Mississippi abortion clinic at center of Supreme Court case drops lawsuit against state ban

Last Mississippi abortion clinic at center of U.S. Supreme Court’s decision to overturn Roe vs. Wade ends his lawsuit against the state, where a near-total ban bans abortion care in most cases.

The Jackson Women’s Health Organization’s ‘Pink House’ clinic – named for its shiny pale pink exterior – has dropped a challenge to the state’s so-called ‘trigger’ law enacted following the Supreme Court ruling revoke the constitutional right to abortion care.

The state’s ‘trigger’ law went into effect July 7 after a Mississippi court denied the clinic’s motion to block it, forcing the clinic to close and an end to abortion care in the state. ‘State. The state Supreme Court declined to hear an appeal, and the clinic’s owner, Diane Derzis, sold the building.

“As a result, we have dismissed our case on behalf of the clinic,” said Rob McDuff, attorney for the Mississippi Center for Justice, which represents the clinic. “If the clinic is unable to reopen in Mississippi, it no longer has a basis to pursue this matter in court.

Ms. Derzis plans to open a clinic in Las Cruces, New Mexico, “where she can provide abortion care without fear of being jailed for 10 years,” according to Mr. McDuff.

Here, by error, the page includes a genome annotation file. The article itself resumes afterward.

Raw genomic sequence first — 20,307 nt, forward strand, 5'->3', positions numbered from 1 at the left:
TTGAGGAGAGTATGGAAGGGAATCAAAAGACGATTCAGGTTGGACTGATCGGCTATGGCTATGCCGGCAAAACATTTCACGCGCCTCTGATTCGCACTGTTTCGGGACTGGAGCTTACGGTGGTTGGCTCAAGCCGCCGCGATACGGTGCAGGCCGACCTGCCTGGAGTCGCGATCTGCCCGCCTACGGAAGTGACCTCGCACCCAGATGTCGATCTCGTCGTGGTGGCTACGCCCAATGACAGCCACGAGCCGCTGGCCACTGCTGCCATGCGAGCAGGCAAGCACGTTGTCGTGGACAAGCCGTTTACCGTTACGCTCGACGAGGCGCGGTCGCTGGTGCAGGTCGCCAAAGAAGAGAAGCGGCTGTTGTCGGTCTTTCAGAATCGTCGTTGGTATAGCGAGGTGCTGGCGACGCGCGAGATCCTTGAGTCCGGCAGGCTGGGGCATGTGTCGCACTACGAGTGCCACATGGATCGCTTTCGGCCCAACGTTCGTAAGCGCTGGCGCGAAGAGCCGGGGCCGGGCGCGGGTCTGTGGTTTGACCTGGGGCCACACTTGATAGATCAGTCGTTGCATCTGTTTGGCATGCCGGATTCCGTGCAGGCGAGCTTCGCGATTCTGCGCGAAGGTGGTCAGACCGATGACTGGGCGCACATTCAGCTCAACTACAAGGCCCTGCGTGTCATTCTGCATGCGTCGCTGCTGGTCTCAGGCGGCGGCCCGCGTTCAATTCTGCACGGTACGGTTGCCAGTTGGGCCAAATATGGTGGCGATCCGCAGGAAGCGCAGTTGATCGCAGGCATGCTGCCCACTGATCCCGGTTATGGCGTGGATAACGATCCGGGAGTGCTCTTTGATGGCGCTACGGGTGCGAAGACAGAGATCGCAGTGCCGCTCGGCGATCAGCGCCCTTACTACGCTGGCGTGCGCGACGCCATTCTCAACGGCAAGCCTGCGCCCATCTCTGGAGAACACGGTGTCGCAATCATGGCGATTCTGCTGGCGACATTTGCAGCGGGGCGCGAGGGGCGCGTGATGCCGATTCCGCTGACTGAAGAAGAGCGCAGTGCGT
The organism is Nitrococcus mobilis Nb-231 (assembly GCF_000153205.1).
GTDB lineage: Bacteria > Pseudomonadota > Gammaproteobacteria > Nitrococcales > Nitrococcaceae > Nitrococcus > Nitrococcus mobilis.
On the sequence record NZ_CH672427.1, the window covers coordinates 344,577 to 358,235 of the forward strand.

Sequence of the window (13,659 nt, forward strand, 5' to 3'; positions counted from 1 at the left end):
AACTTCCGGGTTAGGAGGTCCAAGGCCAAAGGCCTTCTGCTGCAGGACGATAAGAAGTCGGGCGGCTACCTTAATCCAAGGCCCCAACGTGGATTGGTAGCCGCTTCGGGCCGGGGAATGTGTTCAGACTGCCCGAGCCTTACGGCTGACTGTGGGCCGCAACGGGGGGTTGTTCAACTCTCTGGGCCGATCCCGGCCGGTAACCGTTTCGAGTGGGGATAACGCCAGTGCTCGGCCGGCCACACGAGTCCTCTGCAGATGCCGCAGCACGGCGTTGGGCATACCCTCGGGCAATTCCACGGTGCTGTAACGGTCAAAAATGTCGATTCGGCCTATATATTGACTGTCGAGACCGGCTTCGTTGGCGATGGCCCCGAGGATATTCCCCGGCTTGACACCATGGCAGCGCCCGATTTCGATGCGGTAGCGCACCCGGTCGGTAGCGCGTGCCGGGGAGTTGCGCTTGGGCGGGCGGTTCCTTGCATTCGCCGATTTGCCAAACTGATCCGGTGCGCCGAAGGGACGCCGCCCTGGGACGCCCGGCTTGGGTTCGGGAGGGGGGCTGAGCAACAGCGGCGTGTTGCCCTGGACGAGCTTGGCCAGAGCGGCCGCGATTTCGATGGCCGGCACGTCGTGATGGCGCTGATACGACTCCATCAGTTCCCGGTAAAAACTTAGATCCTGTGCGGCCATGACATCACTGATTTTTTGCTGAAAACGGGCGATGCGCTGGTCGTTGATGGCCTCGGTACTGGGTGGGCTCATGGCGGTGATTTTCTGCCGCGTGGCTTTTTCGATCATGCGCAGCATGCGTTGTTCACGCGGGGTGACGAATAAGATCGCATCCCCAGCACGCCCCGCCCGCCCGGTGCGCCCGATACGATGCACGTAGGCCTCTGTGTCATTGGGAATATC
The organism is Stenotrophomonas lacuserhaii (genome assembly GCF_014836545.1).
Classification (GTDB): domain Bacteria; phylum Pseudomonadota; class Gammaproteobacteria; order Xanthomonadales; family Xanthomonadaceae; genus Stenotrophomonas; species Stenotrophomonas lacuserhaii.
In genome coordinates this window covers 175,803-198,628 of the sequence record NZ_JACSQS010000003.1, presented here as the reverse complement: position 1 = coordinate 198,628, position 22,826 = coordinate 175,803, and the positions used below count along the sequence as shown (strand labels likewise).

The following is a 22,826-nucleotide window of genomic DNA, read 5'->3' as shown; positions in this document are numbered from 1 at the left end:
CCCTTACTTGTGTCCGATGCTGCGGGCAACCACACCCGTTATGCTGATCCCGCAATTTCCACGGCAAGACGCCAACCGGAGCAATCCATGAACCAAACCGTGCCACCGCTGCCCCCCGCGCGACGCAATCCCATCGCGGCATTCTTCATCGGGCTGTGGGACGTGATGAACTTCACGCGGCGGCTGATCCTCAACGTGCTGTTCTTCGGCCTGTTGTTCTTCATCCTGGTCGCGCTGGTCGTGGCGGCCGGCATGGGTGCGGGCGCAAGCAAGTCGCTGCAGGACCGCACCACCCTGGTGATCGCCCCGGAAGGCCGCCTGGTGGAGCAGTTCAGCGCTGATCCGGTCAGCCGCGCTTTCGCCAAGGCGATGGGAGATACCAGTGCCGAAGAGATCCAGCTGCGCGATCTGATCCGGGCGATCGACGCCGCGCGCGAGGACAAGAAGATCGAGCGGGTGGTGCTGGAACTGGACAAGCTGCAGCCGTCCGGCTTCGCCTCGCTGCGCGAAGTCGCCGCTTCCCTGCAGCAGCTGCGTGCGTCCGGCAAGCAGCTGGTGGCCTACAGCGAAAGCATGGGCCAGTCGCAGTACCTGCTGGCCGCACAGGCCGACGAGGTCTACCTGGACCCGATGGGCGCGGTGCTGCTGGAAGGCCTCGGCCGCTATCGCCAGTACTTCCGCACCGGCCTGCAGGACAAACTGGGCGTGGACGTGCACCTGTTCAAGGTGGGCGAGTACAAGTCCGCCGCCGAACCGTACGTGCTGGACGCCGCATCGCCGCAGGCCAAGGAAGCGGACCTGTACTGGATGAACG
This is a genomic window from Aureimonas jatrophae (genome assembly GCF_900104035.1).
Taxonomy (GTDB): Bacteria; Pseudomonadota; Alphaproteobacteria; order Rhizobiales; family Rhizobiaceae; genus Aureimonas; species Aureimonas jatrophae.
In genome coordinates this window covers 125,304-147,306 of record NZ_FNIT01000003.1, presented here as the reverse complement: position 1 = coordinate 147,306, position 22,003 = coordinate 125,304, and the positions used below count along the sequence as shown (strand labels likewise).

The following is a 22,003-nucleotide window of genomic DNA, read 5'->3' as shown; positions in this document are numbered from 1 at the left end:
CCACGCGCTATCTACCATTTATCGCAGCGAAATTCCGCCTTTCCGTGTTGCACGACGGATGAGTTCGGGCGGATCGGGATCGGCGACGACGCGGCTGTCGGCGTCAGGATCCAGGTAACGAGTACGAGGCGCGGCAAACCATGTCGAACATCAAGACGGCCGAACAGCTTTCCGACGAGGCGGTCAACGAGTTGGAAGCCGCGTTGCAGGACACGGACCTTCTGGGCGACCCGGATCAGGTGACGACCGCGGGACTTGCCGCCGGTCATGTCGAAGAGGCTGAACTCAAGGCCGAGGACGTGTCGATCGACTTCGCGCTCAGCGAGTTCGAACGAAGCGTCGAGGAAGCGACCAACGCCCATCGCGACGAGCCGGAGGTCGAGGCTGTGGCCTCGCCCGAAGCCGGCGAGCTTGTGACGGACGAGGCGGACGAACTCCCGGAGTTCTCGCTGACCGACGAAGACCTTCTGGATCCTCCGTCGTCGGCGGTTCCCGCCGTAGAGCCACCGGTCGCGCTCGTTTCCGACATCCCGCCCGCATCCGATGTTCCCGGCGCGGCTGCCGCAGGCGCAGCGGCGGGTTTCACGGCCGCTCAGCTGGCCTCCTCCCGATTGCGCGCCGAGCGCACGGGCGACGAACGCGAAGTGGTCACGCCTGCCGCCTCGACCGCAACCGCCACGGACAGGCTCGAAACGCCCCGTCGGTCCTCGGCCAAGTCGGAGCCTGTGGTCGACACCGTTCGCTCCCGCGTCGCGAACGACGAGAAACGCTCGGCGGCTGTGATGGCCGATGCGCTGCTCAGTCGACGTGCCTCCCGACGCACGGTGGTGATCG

The Jackson Women’s Health Organization, which operated Mississippi’s last abortion clinic before it closed, played a pivotal role in challenging the state law banning abortion at 15 weeks gestation. That case made its way to the Supreme Court, which upheld the law on June 24 while reversing the half-century precedent for abortion rights since the 1973 ruling in Roe vs. Wade and its confirmatory decision in 1992 Planned Parenthood versus Casey.

The state also has a “trigger” law on its books since 2007. This law prohibits abortion in almost all cases, at any stage of pregnancy, except in cases of rape or to save the life of the woman. pregnant person. There is no exception for incest pregnancies. This law came into force following the decision of the Supreme Court in Dobbs v Jackson Women’s Health Organization.

“We will continue to work for the day when this right is restored and every Mississippian has the resources to make their own reproductive and family planning decisions,” Mississippi Center for Justice President Vangela Wade said in a statement. a statement.

Mississippi is among at least eight states that have effectively banned abortion entirely following the Dobbs decision.

Lawsuits by abortion rights advocates and abortion providers have temporarily frozen some anti-abortion laws, and restraining orders are currently blocking those laws in Kentucky, Louisiana and Utah while their legal challenges take place in court.

As many as 26 states could ban abortion without the federal protections previously in place under deer. State anti-abortion lawmakers are working on more restrictive laws that are expected to pass through GOP-dominated state legislatures in the coming weeks and months.

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